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NEWS
Forecast of Uncommitted Assets Adjusted
6 Dec 2012
Assets as of December 2014 expected to be $102 million lower than previously forecast

The Global Fund has made some changes to its forecast of uncommitted assets. In a report to the Global Fund Board for its November 2012 meeting, the Finance and Operational Performance Committee (FOPC) said that it forecasts that uncommitted assets as of December 2014 will be $1,326 million, down $102 million from the $1,428 million forecast prepared in September 2012. (See GFO article on the September forecast.)

“Uncommitted assets” means assets that are not already committed to approved proposals and grant renewals, and other Board funding decisions, and that could be applied to new funding opportunities or to any new funding commitments that the Board decides to make (such as extending expiring grants).

Although the forecast of uncommitted assets as of December 2014 is lower, the FOPC forecasted that uncommitted assets as of December 2012 and as of December 2013 will actually be higher than previously forecast. The table below provides details and also lists the factors that caused the changes in the forecast.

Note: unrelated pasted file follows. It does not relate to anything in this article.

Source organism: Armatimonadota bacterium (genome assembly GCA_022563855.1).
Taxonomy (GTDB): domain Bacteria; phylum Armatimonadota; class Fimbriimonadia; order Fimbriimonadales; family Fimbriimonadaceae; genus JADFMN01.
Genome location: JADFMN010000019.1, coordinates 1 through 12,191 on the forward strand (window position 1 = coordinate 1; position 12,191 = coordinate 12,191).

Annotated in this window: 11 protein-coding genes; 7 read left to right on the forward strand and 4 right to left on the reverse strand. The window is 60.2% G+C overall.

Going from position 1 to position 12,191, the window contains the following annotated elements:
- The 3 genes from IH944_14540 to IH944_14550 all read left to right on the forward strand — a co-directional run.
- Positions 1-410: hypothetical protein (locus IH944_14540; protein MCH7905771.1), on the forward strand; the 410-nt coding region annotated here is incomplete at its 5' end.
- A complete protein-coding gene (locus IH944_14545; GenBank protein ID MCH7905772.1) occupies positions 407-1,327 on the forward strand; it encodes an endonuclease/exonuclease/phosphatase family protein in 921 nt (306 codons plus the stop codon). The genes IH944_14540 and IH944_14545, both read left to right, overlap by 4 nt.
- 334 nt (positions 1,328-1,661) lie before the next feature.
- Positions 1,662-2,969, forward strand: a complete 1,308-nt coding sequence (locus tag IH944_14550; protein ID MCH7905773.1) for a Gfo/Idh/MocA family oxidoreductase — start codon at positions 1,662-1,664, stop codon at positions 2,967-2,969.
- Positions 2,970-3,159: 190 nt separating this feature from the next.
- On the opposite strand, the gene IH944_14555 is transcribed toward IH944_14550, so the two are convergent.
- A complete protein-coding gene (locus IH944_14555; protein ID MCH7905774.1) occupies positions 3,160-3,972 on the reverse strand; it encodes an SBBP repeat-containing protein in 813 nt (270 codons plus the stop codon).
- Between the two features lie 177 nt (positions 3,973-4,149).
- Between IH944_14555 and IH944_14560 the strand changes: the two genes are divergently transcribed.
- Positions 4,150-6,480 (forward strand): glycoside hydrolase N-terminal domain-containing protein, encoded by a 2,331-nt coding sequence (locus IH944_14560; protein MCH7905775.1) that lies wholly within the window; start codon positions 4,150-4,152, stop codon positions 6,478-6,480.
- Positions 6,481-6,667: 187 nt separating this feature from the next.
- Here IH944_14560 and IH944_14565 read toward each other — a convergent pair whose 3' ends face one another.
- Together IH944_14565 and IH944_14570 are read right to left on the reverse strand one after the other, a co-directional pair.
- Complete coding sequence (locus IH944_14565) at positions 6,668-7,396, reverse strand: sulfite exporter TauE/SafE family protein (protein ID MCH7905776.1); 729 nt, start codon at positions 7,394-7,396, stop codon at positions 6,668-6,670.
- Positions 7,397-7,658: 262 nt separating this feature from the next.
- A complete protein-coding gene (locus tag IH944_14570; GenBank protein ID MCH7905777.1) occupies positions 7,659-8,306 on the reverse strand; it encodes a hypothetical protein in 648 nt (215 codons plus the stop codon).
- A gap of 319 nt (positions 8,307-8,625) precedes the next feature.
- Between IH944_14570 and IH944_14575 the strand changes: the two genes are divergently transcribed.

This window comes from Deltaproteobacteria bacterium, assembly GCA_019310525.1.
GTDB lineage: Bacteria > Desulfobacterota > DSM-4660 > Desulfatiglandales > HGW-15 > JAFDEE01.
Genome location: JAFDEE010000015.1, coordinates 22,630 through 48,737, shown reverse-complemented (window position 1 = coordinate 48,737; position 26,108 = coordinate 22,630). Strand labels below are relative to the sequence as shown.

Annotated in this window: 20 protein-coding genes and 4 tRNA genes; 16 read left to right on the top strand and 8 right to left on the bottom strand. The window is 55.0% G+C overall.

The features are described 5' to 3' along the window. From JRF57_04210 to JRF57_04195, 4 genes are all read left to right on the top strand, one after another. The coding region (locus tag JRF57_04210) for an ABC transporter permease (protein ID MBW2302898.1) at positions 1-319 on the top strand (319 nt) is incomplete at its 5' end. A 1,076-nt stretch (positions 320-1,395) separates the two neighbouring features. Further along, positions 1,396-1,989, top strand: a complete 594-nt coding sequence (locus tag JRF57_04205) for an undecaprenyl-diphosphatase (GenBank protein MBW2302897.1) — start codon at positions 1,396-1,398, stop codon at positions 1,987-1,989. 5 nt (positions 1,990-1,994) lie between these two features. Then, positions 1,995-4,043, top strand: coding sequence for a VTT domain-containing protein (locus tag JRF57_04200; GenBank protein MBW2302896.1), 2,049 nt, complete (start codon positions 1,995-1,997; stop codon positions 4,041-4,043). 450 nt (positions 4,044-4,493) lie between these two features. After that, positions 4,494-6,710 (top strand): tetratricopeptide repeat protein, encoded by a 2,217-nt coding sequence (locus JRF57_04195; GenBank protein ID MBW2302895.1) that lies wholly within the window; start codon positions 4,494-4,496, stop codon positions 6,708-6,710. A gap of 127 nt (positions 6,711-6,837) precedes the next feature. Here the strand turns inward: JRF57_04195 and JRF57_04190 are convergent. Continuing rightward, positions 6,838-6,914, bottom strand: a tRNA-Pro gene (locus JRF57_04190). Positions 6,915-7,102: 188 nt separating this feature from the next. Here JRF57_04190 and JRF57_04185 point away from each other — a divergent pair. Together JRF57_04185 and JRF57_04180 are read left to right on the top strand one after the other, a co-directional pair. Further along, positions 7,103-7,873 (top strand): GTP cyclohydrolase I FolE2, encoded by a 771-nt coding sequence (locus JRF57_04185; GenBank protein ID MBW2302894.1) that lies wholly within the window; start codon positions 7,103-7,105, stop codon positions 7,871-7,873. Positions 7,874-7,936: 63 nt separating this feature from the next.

Table: Forecast of uncommitted assets, 2012–2014 end periods

Description
2012
2013
2014
 
$ million
September 2012 forecast
2,035
1,390
1,428
Changes in timing of grant commitments
565
(188)
(361)
Changes in amount of commitments for grants and operating expenses, including foreign exchange impact
42
(58)
(31)
Changes in donor contributions, including foreign exchange impact
(33)
(82)
43
November 2012 forecast
2,609
1,556
1,326
Net change (November vs. September forecasts)
574
246
(102)

Source: Forecast of Assets: Calendar years 2012 (F4) and Q1, 2013 – Q2, 2015, Board Document GF/B28/03.

Note: The numbers shown for the September and November forecasts do not include the $500 million reserve provision for unanticipated risks.

The main reason for the change in the forecast for 2012 is a shift in grant commitments from 2012 to 2013, which the FOPC said was due to principal recipient absorption constraints and prolonged grant negotiations. The latter will result in delays in signing agreements for grant renewals and new grants emanating from proposals approved under the Transitional Funding Mechanism.

The FOPC said that it plans to prepare four in-depth forecasts each year.

The November 2012 forecast is available at www.theglobalfund.org/en/board/meetings/twentyeighth/documents. See Document GF/B28/03.


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